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Employer branding: finding a way through the jungle

A look at trends in EVP projects for 2023

Any Employer Value Proposition – particularly in this climate – needs to be forward-looking. But what does the future hold for EVPs themselves? In October last year, Penna attended World Employer Brand Day 2022, set in the rainforest-like surroundings of the Estufa Fria in Lisbon. Hundreds of attendees from all over the globe gathered to discuss the latest developments in employer branding and employee engagement. Over the course of 16 back-to-back presentations, we heard many different perspectives and opinions – and from that, a few key trends emerged.

Employee stories: a ‘must-have’ or a ‘must we’?

As Massimo Begelle from Top Employers Institute shared, “it is the end of the top-down era”: employee involvement is here to stay. So, it’s no surprise that storytelling has become an all-pervasive tactic in employer branding – because candidates are interested in people’s actual experience of an employer. That said, an injection of creativity is well overdue: it’s no longer distinctive to have to-camera interviews or day-in-the-life vignettes; stories, profiles and films must find more interesting ways to include hybrid environments, and link remote participants in a way that feels more intimate.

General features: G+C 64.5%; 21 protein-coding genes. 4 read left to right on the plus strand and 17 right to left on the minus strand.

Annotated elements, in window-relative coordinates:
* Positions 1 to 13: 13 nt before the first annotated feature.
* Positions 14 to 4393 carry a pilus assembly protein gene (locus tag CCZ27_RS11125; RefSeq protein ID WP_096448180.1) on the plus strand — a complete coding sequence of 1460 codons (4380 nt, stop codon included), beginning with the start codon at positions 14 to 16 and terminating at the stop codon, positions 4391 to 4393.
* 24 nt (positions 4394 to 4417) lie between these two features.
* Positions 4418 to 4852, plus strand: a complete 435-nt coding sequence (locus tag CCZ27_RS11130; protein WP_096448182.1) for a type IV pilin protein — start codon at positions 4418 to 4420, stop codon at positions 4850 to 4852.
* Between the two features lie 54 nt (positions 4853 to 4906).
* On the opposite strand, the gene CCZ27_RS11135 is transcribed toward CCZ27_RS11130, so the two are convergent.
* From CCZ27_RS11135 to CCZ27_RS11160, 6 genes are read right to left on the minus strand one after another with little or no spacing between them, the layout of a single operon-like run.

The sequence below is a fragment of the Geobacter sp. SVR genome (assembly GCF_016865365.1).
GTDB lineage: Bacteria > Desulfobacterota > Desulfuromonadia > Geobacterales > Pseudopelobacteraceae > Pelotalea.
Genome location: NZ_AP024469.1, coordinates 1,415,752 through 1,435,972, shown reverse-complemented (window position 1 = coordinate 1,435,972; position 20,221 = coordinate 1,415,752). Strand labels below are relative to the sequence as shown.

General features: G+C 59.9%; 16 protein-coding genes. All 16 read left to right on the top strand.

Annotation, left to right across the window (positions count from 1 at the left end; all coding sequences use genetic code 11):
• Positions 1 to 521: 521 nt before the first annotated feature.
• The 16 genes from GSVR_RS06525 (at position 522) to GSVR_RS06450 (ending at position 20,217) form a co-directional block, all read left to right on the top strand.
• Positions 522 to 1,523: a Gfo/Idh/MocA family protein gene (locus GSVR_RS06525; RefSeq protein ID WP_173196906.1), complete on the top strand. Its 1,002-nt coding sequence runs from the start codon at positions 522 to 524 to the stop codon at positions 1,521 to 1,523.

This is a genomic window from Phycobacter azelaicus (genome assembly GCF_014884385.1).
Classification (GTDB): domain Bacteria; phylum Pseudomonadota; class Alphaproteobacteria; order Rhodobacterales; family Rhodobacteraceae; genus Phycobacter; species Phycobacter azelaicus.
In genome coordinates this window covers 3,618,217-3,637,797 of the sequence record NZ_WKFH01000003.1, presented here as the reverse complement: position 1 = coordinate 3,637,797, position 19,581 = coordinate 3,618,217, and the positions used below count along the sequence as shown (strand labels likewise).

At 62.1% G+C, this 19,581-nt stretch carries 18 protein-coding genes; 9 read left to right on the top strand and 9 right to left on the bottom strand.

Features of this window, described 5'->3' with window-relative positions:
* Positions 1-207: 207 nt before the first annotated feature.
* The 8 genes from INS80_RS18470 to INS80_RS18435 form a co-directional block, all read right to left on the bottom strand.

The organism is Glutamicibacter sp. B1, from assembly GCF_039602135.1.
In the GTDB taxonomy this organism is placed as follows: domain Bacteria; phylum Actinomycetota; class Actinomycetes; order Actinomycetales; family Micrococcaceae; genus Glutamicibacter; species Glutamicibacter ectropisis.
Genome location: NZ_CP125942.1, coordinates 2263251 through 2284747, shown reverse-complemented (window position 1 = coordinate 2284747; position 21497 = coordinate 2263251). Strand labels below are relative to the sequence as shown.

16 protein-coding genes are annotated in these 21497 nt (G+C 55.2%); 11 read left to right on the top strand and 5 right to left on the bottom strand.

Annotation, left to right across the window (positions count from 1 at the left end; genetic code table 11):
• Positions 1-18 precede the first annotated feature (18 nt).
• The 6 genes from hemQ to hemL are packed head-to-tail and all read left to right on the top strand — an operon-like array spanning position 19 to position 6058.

EVPs must move from brand messaging to behavioural modelling

As one of the event’s speakers, Svante Randlert, emphasised – there has been more change in the last two years than in the previous decade. To stay ahead of that change, organisations need to move from knowledge sharing to behavioural modelling – and EVPs are perfectly positioned to enable that shift. In the absence of an office environment and regular in-person interaction to anchor culture, a well-defined brand message and principles can provide the clarity, purpose and direction that organisations need to encourage and embody behaviours.

Substance and depth are more important than ever

The foundations of an organisation’s purpose are becoming more and more exposed: according to Gartner, most employees choose whether or not to stay at a new employer in the first 6 months, based on what action the employer has taken.

That means the scope of an employer brand project needs to change. Indeed, we’re already seeing a number of projects for our clients where cultural change and ED&I initiatives are being interwoven with employer branding. In 2023, EVPs need to be about more than just developing a tone of voice, look and feel or set of messages; they should crystallise exactly what an organisation stands for – and, crucially, guide the actions that organisation should take to prove it.

Want to know how your EVP can adapt to the changing landscape? Get in touch and one of our communications experts can help you figure out the next steps.

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